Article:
- Section 130.5 (C) – Labeling: This section requires employers to label all equipment within a work area that will likely be used or maintained while energized. The label details the risk of an arc flash or electrical hazard, the severity of that risk, the arc flash boundary to be observed and the required PPE level of working employees in the area, among other details. Any further content included in the labels may be included at the discretion of the employer.
- Section 110.1 (A) – Employer Responsibilities: This requirement states that employers hosting contractors or third-party service personnel are responsible for notifying such personnel of any electrical hazards they may encounter while working within the facility. This makes the employer responsible for educating and properly equipping the contractors who work within the facility.
It also means a company using solely contract work must still undergo an arc flash assessment to guarantee the safety of contract employees.
While OSHA requires the mitigation of hazards in the workplace, these NAFP requirements detail the specific responsibilities of employers, the information to be gleaned from an arc flash study and how that information is to be used and acted upon within the workplace.
How Do You Run an Arc Flash Study?
In combination, OSHA and NAFP requirements result in a fairly standard arc flash assessment method. Conducted by an expert trained in arc flash analysis studies, OSHA guidelines and NAFP requirements, an arc flash study consists of the following basic steps:
- Collect Documentation: The first step of the process involves gathering all existing drawings of the facility, such as floor plans and riser one-line diagrams. This helps the examiner through the rest of the process. If such documentation does not exist, this means the surveyor must conduct a field survey to create a new one-line. This may lengthen the amount of time needed for the analysis.
- Verify Documentation: Before going any further in the arc flash analysis process, the examiner must verify the drawings from the previous step. This verification requires an examination of each site and a comparison with each piece of documentation to determine the accuracy of the information there. If any information is missing or inaccurate, the examiner documents this missing information and develops a more accurate one-line depiction. The examiner will usually combine this step with the first if the examiner needs to conduct a field survey to create a one-line.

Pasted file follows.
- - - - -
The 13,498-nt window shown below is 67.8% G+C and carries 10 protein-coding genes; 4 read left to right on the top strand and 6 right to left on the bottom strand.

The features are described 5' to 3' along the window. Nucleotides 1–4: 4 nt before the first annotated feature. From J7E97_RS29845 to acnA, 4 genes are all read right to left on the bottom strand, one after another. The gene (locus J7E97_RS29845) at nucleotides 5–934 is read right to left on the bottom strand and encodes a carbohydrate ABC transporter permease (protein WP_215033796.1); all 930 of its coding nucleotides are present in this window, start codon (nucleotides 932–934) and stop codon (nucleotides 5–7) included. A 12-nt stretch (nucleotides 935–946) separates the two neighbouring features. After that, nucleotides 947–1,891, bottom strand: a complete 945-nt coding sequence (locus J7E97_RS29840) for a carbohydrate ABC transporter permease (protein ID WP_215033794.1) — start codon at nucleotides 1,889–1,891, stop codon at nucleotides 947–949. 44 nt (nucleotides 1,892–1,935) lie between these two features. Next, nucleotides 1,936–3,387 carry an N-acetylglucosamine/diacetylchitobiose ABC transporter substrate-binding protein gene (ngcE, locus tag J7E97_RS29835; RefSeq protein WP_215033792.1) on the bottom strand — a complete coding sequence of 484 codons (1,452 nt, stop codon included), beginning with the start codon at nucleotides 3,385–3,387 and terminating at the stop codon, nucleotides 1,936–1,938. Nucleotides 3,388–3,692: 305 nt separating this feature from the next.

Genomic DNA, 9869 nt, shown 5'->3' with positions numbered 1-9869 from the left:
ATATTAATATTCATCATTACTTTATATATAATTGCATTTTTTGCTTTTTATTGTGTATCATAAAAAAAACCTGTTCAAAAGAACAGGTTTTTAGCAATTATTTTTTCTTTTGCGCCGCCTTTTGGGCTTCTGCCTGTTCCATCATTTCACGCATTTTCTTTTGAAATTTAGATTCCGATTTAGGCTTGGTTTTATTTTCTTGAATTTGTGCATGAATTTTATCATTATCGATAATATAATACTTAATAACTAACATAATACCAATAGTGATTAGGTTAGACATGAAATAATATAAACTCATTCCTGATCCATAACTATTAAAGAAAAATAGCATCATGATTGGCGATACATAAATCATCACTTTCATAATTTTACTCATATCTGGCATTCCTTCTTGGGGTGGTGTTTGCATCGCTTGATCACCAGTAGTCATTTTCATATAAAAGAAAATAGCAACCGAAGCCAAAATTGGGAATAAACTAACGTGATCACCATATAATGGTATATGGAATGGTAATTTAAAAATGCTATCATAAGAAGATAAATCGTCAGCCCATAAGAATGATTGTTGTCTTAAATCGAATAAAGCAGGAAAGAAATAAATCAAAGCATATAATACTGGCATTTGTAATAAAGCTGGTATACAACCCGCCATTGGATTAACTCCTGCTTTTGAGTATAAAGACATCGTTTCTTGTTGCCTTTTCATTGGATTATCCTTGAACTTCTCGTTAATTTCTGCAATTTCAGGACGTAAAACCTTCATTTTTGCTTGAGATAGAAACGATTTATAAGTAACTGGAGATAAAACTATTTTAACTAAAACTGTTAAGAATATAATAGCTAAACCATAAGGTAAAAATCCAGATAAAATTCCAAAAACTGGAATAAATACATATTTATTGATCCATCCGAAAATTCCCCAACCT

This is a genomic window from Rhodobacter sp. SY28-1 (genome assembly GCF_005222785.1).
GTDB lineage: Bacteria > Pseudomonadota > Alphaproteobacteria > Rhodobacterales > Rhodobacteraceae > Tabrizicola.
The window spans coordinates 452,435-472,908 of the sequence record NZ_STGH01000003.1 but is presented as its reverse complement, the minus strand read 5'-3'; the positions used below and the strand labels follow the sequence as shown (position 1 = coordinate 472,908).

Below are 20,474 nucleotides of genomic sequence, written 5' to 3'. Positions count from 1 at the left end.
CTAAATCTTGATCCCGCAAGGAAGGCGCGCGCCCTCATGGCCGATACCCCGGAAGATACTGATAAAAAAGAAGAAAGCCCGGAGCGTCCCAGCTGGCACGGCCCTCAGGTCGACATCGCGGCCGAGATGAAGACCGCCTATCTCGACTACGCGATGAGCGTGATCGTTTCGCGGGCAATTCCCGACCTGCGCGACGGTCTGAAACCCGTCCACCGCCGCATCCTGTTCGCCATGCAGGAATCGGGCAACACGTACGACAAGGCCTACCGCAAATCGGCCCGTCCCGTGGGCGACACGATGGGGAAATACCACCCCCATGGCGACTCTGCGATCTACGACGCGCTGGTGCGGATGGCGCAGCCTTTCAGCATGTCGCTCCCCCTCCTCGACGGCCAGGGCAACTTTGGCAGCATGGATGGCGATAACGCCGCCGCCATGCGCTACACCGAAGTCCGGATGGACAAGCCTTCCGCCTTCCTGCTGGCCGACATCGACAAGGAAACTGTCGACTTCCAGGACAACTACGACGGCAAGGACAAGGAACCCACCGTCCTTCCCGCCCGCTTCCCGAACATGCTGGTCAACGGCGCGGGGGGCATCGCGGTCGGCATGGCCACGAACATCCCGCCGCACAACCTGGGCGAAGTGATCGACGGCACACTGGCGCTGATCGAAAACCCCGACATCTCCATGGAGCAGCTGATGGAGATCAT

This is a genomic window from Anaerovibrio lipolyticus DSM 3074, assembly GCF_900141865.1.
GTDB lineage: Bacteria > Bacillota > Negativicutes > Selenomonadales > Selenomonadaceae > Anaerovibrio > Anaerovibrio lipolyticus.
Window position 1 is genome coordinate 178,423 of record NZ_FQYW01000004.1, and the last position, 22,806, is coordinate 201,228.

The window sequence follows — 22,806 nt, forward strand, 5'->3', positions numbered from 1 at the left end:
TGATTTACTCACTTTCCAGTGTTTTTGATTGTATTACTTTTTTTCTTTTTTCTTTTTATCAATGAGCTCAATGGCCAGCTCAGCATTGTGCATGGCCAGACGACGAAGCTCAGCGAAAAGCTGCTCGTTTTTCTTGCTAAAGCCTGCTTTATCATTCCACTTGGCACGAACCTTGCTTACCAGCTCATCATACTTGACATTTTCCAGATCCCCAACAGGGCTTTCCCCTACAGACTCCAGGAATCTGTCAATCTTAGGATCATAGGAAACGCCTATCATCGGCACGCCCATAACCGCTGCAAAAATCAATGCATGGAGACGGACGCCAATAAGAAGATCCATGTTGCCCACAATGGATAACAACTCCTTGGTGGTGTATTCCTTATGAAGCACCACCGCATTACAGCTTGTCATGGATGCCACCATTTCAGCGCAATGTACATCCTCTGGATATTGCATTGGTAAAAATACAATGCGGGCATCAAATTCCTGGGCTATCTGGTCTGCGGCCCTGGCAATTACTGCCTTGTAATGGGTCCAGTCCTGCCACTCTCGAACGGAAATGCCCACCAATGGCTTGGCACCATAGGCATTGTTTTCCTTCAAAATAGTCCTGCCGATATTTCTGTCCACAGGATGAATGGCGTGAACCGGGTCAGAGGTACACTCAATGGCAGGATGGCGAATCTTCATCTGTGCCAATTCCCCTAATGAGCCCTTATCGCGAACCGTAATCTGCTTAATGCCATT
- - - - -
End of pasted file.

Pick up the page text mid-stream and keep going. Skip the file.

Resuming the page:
- Load Information: After completing the field survey and verifying any information collected, the examiner loads the collected information into specialized software, which runs the Short Circuit, Coordination and Arc Flash analyses.
- Run a Short Circuit Study: Once loaded into the software, the analyst reviews the total fault currents and compares them to the duty ratings of the protective devices. If the duty rating of the protective device is greater than the fault current, the device can clear the fault properly. Otherwise, the device will fail and potentially cause an arc flash. Short Circuit studies help determine the energy available for an arc flash.
- Run a Coordination Study: After ensuring the viability of each protective device, the analyst examines the coordination of the system as a whole. In proper systems, protective devices will clear any faults without affecting the devices upstream, limiting the effect of the fault on the electrical network. Poorly coordinated systems, on the other hand, result in faults traveling back through the system to trip the building’s main service device, which can bring the whole facility down. Coordination studies also help in evaluating the possibility for an arc flash by helping to determine the amount of time it takes a protection device to clear a fault.
- Evaluate Data: These studies and analyses, in addition to an evaluation of the current equipment, provide a more complete idea of the condition of the facility. Based on this preliminary information, analysts can provide recommendations to lower arc flash risks. This data also plays an enormous role in the arc flash evaluation step.
- Arc Flash Evaluation: The available arc flash energy, as calculated in the short circuit study, determines the next steps taken by the analyst and facility owner. Using the arc flash energy, the analyst can determine the probable risk to employees, as well as the level of personal protection equipment (PPE) required of workers. This assessment also plays into the labeling and training requirements the employer must meet. In total, this arc flash study provides insights for employers to guarantee the safety of their personnel, helping them implement safe practices and minimize the negative effects in the event an arc flash does occur.